The Brewer waterfront from the Bangor shore or from a boat in the Penobscot River. The large building to the right is an ice house. Next to it lies the Barbour shipyard with a steamboat, probably the Sedgwick under construction.
Lilly Pond in Rockport was an important source of ice. After scraping snow from the ice and letting the ice get to be about 18 inches thick, cutters sawed the ice into blocks. Another large source of ice was Lake Chickawaukee in Rockland.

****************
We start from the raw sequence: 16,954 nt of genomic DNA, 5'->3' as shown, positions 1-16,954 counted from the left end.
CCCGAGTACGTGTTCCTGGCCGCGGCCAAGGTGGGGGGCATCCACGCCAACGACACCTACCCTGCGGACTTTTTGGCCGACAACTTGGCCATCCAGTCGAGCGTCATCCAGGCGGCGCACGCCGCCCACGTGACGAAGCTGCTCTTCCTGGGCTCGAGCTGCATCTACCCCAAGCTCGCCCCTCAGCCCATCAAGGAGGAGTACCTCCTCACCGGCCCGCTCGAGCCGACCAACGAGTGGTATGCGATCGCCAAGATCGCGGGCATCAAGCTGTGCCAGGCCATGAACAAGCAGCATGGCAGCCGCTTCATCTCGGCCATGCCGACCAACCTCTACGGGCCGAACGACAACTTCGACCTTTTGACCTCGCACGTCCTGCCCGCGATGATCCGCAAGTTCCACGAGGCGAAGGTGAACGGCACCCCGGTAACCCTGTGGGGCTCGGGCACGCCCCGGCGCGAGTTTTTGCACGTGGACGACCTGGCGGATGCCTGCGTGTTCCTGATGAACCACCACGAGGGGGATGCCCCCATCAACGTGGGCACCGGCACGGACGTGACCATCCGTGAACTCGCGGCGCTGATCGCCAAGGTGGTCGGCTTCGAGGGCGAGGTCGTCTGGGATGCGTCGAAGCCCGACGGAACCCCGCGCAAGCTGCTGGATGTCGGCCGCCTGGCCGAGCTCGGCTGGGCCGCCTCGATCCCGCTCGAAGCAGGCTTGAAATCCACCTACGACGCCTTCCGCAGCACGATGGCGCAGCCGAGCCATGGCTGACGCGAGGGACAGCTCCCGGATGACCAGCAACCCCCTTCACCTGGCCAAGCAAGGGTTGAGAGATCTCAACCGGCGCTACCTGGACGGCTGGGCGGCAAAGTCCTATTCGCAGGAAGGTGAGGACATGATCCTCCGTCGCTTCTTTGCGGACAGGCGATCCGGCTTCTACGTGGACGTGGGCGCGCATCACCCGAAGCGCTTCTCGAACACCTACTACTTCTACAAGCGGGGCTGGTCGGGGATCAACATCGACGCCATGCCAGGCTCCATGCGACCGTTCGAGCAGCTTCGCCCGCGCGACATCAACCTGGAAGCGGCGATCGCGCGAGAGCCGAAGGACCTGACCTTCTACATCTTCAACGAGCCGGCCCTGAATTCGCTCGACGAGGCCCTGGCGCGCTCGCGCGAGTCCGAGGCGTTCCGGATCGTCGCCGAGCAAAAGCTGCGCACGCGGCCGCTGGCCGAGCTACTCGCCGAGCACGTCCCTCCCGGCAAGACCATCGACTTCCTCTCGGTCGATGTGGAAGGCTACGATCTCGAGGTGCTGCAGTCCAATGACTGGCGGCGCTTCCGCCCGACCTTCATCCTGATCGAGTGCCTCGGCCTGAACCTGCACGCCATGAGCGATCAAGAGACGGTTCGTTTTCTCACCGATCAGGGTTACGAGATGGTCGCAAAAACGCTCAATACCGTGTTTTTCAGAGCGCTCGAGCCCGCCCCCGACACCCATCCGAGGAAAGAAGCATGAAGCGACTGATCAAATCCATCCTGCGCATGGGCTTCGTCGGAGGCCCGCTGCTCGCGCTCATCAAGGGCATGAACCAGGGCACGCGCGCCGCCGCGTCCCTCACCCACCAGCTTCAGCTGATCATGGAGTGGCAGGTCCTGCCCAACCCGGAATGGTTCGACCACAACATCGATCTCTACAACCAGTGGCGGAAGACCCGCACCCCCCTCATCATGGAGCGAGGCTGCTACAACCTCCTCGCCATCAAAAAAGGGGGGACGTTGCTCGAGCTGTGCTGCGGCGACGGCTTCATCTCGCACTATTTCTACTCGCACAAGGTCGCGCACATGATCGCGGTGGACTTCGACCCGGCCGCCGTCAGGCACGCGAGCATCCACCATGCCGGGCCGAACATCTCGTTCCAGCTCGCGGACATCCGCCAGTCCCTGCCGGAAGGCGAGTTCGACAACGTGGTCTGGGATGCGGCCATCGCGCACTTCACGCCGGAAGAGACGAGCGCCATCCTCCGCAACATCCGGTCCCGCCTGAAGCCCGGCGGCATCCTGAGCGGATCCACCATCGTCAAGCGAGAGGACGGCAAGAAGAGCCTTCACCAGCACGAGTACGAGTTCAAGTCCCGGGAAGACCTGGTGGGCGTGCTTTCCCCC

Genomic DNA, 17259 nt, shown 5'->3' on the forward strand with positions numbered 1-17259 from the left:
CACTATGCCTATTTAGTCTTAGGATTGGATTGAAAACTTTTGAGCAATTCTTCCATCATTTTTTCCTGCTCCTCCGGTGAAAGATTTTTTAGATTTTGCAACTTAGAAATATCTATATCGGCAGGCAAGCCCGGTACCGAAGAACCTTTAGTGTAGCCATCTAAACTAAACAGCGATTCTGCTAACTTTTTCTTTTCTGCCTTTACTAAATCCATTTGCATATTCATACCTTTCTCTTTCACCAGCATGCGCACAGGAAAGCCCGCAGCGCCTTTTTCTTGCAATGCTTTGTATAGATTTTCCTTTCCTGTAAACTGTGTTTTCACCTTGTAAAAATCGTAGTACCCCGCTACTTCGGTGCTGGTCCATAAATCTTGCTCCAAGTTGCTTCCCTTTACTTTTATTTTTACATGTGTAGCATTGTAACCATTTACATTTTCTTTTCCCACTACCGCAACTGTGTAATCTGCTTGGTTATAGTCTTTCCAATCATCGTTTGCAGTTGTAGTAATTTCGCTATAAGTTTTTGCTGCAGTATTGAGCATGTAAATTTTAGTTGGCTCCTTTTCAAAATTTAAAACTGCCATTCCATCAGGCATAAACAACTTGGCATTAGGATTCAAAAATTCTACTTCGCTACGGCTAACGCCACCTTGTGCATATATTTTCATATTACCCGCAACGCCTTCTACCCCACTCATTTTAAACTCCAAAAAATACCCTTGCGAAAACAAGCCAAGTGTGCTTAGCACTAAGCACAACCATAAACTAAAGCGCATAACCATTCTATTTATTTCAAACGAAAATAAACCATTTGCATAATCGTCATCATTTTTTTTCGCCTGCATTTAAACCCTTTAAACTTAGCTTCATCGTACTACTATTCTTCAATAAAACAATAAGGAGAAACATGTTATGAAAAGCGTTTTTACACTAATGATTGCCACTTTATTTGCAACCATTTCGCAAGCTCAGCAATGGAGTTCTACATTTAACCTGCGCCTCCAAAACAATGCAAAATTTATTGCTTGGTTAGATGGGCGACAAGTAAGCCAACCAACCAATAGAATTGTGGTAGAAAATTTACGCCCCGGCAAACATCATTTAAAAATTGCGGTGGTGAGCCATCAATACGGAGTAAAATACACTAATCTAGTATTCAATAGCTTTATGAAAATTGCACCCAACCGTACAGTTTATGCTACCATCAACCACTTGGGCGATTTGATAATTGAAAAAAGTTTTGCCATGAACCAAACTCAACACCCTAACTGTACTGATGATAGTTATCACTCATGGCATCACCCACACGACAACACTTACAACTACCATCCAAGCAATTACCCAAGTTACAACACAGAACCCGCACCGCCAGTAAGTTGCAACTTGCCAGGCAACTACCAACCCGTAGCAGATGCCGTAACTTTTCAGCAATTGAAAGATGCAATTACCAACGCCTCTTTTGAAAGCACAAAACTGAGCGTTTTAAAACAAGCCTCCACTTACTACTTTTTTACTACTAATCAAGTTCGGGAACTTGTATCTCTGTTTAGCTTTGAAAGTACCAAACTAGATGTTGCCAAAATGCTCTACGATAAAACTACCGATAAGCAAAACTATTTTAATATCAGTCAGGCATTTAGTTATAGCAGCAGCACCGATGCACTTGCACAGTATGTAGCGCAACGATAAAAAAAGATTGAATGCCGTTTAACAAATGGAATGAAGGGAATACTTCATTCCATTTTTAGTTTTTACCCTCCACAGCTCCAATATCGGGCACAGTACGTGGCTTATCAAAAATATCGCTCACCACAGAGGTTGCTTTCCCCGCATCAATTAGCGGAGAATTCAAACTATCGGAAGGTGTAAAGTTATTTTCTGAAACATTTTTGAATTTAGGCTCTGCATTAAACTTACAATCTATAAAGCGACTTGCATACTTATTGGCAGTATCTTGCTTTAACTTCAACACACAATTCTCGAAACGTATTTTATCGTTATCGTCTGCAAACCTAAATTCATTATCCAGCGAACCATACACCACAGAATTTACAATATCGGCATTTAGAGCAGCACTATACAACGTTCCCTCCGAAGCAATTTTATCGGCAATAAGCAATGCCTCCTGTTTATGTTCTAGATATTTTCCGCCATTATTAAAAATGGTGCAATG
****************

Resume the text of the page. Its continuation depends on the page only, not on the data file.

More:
Schooners like the Annie & Reuben carried most of the granite quarried on the Maine coast during the nineteenth century. Though not as dangerous a cargo as lime, granite was so heavy that its weight could wear down a vessel, shortening its life and opening its seams.
Annie & Reuben was built in 1891 in the backyard of lumberman Reuben S. Hunt's house in Bath and named for his two children.
She was bought by John I. Goss & Co. of Deer Isle for their Crotch Island quarry, to carry stone primarily to Boston.
Dougherty lime quarry in Rockland was one of a number of quarries in the Rockland / Camden area. The steam engine in the bottom of the quarry could power air compressors to drive air drills or cranes to hoist out the cut stone.